“AM radio has seen many attempts to improve the service over the years. There was stereo AM, the NRSC-1 AM standard, and then in-band on-channel analog/digital broadcast. IBOC suffered from the digital interfering with the analog of adjacent channels; in the end everyone shut down the digital and considered it a fail. But in the meantime, for the last 10 years or so, car manufacturers have been providing HD radios with digital AM stereo capabilities! Sadly there’s no mention, not even a hint, that these radios are digital AM capable. It was not until WWFD in Frederick, Maryland, started broadcasting digital-only that I was able to listen to and evaluate digital AM for myself. It is surprisingly good. Audio quality [even on music] is very good! The signal coverage appears to be close if not equal to the analog coverage. Most importantly, there is no audible noise. And, yes, both of my cars — model years 2010 and 2012 — receive digital HD AM! As I read and listen to the complaints about AM, I find it amazing that an existing technology, one that is mostly already in place and available, is being ignored.
“Carmakers are not going to continue to support a technology that no one is using or cares about. AM stations clamored to add FM translators to improve the listening experience; yet most of those stations have a much greater signal coverage on their AM signal -- in many cases by hundreds of miles. Not taking advantage of the HD technology already available could be the beginning of the end for the AM band.” – David Eltzroth, Elkridge, Maryland
Since we do have new subscribers, we probably should go over some of the basics of our testing once again.
To start with, we test everything we can -- whether intended for AC or not -- because you never can tell what will be attractive to the AC core listeners (the trade charts, based only on programmer opinions and feedback from the charts themselves, certainly don’t tell you that). Our accuracy is what put us into business a third of a century ago, and continues to keep us relevant for programmers who want to make sure they are playing new and current music that actually appeals to their audience, while making sure their station sounds up-to-date, instead of like some sort of boring oldies operation, which unfortunately most of them do these days. We offer the antidote for that!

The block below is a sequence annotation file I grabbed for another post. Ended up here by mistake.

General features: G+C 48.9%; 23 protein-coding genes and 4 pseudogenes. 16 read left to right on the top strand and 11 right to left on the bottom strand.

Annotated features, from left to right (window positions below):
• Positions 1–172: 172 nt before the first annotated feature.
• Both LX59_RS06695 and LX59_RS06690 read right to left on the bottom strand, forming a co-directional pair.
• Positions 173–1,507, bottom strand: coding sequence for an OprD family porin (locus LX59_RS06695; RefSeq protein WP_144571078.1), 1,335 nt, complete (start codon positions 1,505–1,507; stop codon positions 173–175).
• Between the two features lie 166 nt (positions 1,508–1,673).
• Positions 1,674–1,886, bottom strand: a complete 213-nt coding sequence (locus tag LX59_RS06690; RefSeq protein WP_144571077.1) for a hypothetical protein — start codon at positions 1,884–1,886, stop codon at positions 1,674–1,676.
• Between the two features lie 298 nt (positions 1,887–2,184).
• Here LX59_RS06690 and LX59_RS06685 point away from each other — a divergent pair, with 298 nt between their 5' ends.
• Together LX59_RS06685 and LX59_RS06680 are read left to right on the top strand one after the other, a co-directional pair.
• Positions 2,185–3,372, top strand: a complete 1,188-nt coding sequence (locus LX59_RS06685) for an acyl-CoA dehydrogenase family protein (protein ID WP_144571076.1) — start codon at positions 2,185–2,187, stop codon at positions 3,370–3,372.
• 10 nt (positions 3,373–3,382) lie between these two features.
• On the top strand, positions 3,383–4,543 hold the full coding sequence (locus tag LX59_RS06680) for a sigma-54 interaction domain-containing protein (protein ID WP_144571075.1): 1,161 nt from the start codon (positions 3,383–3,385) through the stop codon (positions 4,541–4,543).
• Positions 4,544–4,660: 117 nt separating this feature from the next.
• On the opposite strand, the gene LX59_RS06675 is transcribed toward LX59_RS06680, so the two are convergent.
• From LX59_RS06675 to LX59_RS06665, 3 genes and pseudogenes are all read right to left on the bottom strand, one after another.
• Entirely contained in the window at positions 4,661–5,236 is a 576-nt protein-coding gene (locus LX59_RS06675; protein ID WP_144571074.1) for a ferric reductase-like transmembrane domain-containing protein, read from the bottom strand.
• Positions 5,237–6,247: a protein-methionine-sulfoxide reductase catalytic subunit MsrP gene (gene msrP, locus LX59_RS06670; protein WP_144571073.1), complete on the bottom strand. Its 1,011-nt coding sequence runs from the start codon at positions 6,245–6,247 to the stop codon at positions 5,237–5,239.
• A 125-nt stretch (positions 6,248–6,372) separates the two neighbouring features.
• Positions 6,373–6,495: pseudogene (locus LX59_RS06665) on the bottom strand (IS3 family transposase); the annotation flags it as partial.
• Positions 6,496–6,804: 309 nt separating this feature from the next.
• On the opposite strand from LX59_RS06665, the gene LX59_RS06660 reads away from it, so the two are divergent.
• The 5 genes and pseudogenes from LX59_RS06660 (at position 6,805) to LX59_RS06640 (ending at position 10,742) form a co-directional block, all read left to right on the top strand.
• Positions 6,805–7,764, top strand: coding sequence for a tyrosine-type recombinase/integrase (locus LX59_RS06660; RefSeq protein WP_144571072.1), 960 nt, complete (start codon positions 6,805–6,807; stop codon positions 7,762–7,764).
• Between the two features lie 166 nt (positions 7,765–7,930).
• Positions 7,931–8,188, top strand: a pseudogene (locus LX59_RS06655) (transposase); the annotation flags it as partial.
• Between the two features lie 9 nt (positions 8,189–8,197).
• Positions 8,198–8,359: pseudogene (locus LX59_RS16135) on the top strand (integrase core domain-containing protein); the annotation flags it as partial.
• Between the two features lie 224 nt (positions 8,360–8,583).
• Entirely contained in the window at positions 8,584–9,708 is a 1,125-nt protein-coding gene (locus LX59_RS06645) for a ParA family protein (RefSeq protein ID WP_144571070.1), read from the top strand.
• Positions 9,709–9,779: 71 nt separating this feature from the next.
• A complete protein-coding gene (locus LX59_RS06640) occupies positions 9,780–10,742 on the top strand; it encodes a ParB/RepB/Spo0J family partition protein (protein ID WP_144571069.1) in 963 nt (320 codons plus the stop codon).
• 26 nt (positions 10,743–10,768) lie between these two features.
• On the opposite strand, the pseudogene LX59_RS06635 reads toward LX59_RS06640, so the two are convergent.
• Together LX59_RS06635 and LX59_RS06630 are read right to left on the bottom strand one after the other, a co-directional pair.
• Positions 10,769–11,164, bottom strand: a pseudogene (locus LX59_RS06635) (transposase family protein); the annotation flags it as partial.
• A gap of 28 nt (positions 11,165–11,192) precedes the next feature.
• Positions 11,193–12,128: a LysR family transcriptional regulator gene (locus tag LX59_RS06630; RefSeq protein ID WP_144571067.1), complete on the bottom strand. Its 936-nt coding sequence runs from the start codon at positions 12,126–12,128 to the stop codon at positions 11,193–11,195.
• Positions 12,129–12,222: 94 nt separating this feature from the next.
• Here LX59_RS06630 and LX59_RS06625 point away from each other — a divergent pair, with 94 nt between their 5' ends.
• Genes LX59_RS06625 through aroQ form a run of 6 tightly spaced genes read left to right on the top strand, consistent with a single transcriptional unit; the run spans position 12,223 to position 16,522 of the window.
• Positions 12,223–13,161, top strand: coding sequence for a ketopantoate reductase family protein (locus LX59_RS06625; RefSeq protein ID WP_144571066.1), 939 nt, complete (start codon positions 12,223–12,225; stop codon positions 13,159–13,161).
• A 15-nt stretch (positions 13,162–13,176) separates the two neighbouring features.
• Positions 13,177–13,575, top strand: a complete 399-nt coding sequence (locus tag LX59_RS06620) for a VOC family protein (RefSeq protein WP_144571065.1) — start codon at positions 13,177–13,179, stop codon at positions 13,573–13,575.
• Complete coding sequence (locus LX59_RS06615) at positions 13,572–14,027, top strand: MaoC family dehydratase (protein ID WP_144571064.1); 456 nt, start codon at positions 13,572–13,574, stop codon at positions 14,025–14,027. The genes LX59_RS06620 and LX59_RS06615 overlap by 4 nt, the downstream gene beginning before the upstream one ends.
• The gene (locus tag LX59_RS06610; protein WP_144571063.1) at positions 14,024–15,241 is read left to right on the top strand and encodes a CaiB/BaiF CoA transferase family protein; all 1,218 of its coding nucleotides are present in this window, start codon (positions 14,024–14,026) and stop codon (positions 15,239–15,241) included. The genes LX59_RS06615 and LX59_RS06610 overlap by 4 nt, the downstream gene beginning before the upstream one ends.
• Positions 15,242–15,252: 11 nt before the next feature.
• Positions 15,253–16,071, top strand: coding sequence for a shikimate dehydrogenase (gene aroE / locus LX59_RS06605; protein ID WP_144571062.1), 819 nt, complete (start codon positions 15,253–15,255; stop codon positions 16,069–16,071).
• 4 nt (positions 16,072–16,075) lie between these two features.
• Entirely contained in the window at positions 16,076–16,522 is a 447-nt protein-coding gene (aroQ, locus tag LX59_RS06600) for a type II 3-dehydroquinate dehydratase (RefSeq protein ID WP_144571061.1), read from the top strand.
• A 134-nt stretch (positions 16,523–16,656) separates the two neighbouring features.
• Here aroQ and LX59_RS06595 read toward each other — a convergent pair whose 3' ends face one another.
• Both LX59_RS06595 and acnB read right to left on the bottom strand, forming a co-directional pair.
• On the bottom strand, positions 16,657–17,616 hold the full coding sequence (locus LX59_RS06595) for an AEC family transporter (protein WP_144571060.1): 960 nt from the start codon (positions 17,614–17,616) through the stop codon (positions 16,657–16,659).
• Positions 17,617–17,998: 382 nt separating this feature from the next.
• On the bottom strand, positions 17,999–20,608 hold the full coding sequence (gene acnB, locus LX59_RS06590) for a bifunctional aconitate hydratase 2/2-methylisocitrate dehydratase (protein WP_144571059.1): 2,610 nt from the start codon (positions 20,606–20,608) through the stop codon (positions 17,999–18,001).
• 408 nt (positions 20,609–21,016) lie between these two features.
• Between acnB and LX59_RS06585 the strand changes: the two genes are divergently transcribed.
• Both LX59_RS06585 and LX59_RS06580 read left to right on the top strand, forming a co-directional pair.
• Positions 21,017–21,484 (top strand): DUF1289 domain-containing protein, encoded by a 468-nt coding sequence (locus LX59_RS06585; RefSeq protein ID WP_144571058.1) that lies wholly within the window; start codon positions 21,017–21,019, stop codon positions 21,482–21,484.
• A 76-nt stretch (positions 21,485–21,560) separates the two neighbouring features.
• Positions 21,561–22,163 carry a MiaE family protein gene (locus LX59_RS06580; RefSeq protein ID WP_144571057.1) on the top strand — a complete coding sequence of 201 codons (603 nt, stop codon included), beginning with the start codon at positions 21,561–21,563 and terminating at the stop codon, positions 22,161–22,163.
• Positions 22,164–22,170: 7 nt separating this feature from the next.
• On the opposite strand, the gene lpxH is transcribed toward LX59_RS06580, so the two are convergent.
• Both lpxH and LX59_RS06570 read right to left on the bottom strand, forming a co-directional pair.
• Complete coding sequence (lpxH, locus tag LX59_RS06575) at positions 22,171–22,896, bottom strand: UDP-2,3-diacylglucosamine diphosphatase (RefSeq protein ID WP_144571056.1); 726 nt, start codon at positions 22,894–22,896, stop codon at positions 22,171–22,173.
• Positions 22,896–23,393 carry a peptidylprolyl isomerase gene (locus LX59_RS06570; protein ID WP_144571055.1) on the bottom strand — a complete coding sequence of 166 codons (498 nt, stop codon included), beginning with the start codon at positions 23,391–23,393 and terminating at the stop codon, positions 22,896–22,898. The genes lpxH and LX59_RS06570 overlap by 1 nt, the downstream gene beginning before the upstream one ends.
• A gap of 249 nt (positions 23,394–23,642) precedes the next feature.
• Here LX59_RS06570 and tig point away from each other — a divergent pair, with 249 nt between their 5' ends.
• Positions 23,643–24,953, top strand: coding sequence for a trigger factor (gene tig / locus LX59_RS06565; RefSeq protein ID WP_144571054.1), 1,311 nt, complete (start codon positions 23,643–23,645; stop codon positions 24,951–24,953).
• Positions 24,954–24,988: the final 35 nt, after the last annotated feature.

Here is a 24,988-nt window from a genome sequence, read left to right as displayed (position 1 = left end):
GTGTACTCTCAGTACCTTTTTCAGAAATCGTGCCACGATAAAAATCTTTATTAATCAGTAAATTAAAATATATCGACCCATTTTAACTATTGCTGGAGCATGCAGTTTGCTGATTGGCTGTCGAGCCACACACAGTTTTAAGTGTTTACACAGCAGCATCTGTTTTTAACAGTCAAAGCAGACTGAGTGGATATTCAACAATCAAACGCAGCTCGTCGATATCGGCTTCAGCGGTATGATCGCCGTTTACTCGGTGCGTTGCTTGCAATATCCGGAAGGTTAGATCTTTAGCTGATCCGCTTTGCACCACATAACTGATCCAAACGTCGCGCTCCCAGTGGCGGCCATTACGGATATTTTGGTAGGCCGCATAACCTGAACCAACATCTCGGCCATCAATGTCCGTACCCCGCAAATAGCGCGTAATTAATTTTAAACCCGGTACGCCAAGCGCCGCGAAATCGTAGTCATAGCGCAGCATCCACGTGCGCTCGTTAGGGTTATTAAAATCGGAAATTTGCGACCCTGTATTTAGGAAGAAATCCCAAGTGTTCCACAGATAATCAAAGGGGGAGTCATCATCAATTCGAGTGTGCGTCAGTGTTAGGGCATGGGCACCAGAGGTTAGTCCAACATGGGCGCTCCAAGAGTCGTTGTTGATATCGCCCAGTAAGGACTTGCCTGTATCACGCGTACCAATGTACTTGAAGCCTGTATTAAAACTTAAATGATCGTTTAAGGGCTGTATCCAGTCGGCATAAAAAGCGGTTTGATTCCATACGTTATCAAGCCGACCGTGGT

Our testing is totally different from the usual hook-based testing, which forces the subjects to intellectualize their responses (reconstructing in their mind the song which this is a fragment of, and then trying to figure out what they think of it -- turning an emotional response into a intellectual one). We play songs from the beginning, and continue to play them to the end -- unless the participants are disinterested and ask us to move on, which we then do. No song can be “Recommended” unless our test subjects really want to hear it all the way through -- the relevance of that response to choosing the song for your radio station should be obvious! (And our testing gives reliable scores on material they have never heard before, too -- a major advantage.)